The Junk Drawer: Breakfast food


I named this column “The Junk Drawer” because it will look at something new every week, examining a sundry of topics that I see fit. With today’s problems in the world, I figured it would be a nice change of pace to take a few minutes every week to examine some lighter things in life.  Maybe it will put a smile on the readers’ faces, or give them something new to think about. I hope for the next seven weeks you enjoy reading this as much as I do writing it.

The world can be a terrible place, especially nowadays. Wars are being fought, world economies are attempting not to crash, countries in the Middle East are in an upheaval, and the NBC series “Parks and Recreation” is on hiatus until mid-April.

Despite the problems the world faces, we all have to face a new day each time we wake up. Each day, whether headed to a high-rise office building in upstate New York or tending to the farm in America’s heartland, we need something to get us going in the morning. There is no better way to begin the day, and this column, with the most important meal, my favorite meal: breakfast. It seems people tend to skip breakfast, but there’s no reason to with all the different food breakfast has to offer.

This beginning meal varies around the world. According to, the European countries of France and Italy go minimalist as they start their mornings. Their days begin with a hot beverage, usually a cappuccino in Italy, and a bread item such as a croissant with some preserves. Portugal and Spain start their mornings with bread rolls and coffee, but Spain takes it up a notch with “chocolate con churros.” It’s exactly what it sounds like: cinnamon-sugar churros and some hot chocolate drink.

Perhaps you’re a student who wants to study abroad at one of Webster’s many worldwide campuses. Maybe you decide to head to Vienna and want to start the day the way Austrians do. The custom there is to, early in the morning, have a light breakfast and partake in this glorious meal later in the day with a “gabelfruhstuck” or “fork breakfast,” which is a heavier meal.

Going to the Leiden campus? Get ready to make your breakfast fishy. A delicacy is green herring, which have been brined. Rather than the traditional hot beverages, some Dutch opt to drink warm milk mixed with licorice-flavored aniseed.

In the far East, where the Thailand campus resides, rice showcases its multipurpose abilities by jumping into the breakfast scene. Thais sometimes throw a raw egg into a hot rice gruel, which eventually poaches the egg. Another rice dish, this time with fish and coconut milk, is another possibility to start peoples’ days.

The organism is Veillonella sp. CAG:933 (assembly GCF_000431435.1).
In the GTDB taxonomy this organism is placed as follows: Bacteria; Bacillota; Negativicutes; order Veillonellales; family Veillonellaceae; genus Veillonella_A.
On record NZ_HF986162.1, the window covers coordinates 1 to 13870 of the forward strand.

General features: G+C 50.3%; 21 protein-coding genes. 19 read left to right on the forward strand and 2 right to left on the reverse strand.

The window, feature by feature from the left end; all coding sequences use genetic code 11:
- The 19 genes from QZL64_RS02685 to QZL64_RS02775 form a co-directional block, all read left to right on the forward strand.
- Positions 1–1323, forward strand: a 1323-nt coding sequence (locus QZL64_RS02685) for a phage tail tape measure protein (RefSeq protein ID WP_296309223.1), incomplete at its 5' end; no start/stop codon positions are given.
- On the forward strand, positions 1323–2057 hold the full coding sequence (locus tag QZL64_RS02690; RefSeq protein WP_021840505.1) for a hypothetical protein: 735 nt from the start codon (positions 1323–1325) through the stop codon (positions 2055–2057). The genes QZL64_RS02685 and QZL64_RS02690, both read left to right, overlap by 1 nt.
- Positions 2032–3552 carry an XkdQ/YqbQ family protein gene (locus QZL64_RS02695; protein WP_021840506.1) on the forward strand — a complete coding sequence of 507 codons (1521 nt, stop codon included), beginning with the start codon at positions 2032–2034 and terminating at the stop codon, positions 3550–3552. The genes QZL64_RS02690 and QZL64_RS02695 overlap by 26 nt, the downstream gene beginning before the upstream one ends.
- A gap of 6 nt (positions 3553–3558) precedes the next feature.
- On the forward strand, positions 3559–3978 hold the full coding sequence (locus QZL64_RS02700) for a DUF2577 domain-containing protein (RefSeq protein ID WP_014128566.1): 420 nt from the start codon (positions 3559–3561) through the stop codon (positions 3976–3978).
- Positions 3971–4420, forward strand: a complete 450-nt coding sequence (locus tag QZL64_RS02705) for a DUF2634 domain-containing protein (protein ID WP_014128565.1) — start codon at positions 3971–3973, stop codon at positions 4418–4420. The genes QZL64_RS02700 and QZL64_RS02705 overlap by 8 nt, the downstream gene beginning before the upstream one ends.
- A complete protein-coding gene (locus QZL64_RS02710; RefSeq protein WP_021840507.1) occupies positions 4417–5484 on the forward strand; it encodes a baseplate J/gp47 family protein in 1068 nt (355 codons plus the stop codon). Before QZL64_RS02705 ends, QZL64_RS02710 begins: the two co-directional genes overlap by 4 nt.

In England, the Brits take this meal to the next level with breakfasts consisting of more than one course. Along with the classic egg, a buffet of meats brings more protein to the table. Commonly seen are bacon, sausage and lamb chops. England shakes things up with grilled tomatoes and mushrooms, but also recognizes the classics with oatmeal or cold cereal, and a cup of tea or coffee. Along with toast, one can find crumpets and buns topped with jam, honey or butter.

But if I want to start my day right, I go with the all-stars of breakfast. Many people ask me if I’m a waffles or pancakes guy. This is similar to asking me if I want money or cash. Both taste great with butter and maple syrup, but waffles seem to be more in the dessert category as they are fantastic with ice cream scooped on top. Add powdered sugar, and pancakes are a force to be reckoned with in the breakfast realm.

Bacon shines in American breakfasts. While this meat is added to sandwiches, salads and just about everything else, breakfast is where bacon shines. Some people smoke a pack of cigarettes a day; give me a pack of bacon any day. Add some eggs (scrambled is my personal favorite) and crispy hash browns, and a tall glass of orange juice, and nothing can stand in your way after a feast this epic.

We have our differences, but we all have breakfast. As Leslie Knope in “Parks and Recreations” asks, “Why would anyone eat anything besides breakfast food?”

The Junk Drawer is a weekly column written by Journal opinions editor Tim Doty.

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